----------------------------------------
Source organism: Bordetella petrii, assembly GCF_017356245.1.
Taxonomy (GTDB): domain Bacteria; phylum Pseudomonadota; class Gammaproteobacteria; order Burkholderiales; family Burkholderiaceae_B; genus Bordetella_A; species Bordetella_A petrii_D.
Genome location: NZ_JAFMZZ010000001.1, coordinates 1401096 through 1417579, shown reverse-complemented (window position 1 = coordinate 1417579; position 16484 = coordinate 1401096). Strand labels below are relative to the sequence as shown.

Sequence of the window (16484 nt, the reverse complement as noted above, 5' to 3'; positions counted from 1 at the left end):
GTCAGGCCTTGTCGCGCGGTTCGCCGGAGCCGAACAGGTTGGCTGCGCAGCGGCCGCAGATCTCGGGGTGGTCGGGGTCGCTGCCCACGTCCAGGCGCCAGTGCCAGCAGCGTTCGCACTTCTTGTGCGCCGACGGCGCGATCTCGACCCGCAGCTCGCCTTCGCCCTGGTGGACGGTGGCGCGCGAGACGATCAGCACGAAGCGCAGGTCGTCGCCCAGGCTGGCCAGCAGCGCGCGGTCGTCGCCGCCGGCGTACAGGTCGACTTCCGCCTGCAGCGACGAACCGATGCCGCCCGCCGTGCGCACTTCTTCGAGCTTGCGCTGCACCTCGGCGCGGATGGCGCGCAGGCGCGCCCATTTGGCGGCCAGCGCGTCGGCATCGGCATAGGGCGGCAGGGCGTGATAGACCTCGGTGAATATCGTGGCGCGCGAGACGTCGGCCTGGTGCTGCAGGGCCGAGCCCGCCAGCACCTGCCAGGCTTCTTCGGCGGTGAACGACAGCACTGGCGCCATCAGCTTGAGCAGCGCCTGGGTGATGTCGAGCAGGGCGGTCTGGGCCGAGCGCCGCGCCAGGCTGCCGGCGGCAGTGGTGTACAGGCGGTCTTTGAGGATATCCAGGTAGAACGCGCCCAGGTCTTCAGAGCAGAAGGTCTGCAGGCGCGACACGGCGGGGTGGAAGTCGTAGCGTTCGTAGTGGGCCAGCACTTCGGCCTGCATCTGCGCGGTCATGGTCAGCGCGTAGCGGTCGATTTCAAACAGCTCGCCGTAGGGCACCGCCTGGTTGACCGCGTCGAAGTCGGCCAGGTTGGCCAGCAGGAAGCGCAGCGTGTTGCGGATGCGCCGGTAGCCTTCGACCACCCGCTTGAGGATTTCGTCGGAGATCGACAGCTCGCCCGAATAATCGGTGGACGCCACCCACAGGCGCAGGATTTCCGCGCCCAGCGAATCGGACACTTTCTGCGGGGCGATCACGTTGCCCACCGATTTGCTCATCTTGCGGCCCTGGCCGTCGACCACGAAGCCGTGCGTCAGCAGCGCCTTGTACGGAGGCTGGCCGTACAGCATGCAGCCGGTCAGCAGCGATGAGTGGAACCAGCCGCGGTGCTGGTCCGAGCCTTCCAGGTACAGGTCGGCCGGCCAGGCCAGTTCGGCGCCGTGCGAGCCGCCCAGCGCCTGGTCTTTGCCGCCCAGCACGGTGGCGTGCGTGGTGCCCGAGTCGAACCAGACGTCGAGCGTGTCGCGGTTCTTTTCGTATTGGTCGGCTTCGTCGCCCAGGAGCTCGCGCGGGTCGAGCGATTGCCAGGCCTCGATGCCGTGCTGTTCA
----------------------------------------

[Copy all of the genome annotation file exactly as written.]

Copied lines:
Source organism: Bordetella petrii, assembly GCF_017356245.1.
Taxonomy (GTDB): domain Bacteria; phylum Pseudomonadota; class Gammaproteobacteria; order Burkholderiales; family Burkholderiaceae_B; genus Bordetella_A; species Bordetella_A petrii_D.
Genome location: NZ_JAFMZZ010000001.1, coordinates 1401096 through 1417579, shown reverse-complemented (window position 1 = coordinate 1417579; position 16484 = coordinate 1401096). Strand labels below are relative to the sequence as shown.

Sequence of the window (16484 nt, the reverse complement as noted above, 5' to 3'; positions counted from 1 at the left end):
GTCAGGCCTTGTCGCGCGGTTCGCCGGAGCCGAACAGGTTGGCTGCGCAGCGGCCGCAGATCTCGGGGTGGTCGGGGTCGCTGCCCACGTCCAGGCGCCAGTGCCAGCAGCGTTCGCACTTCTTGTGCGCCGACGGCGCGATCTCGACCCGCAGCTCGCCTTCGCCCTGGTGGACGGTGGCGCGCGAGACGATCAGCACGAAGCGCAGGTCGTCGCCCAGGCTGGCCAGCAGCGCGCGGTCGTCGCCGCCGGCGTACAGGTCGACTTCCGCCTGCAGCGACGAACCGATGCCGCCCGCCGTGCGCACTTCTTCGAGCTTGCGCTGCACCTCGGCGCGGATGGCGCGCAGGCGCGCCCATTTGGCGGCCAGCGCGTCGGCATCGGCATAGGGCGGCAGGGCGTGATAGACCTCGGTGAATATCGTGGCGCGCGAGACGTCGGCCTGGTGCTGCAGGGCCGAGCCCGCCAGCACCTGCCAGGCTTCTTCGGCGGTGAACGACAGCACTGGCGCCATCAGCTTGAGCAGCGCCTGGGTGATGTCGAGCAGGGCGGTCTGGGCCGAGCGCCGCGCCAGGCTGCCGGCGGCAGTGGTGTACAGGCGGTCTTTGAGGATATCCAGGTAGAACGCGCCCAGGTCTTCAGAGCAGAAGGTCTGCAGGCGCGACACGGCGGGGTGGAAGTCGTAGCGTTCGTAGTGGGCCAGCACTTCGGCCTGCATCTGCGCGGTCATGGTCAGCGCGTAGCGGTCGATTTCAAACAGCTCGCCGTAGGGCACCGCCTGGTTGACCGCGTCGAAGTCGGCCAGGTTGGCCAGCAGGAAGCGCAGCGTGTTGCGGATGCGCCGGTAGCCTTCGACCACCCGCTTGAGGATTTCGTCGGAGATCGACAGCTCGCCCGAATAATCGGTGGACGCCACCCACAGGCGCAGGATTTCCGCGCCCAGCGAATCGGACACTTTCTGCGGGGCGATCACGTTGCCCACCGATTTGCTCATCTTGCGGCCCTGGCCGTCGACCACGAAGCCGTGCGTCAGCAGCGCCTTGTACGGAGGCTGGCCGTACAGCATGCAGCCGGTCAGCAGCGATGAGTGGAACCAGCCGCGGTGCTGGTCCGAGCCTTCCAGGTACAGGTCGGCCGGCCAGGCCAGTTCGGCGCCGTGCGAGCCGCCCAGCGCCTGGTCTTTGCCGCCCAGCACGGTGGCGTGCGTGGTGCCCGAGTCGAACCAGACGTCGAGCGTGTCGCGGTTCTTTTCGTATTGGTCGGCTTCGTCGCCCAGGAGCTCGCGCGGGTCGAGCGATTGCCAGGCCTCGATGCCGTGCTGTTCA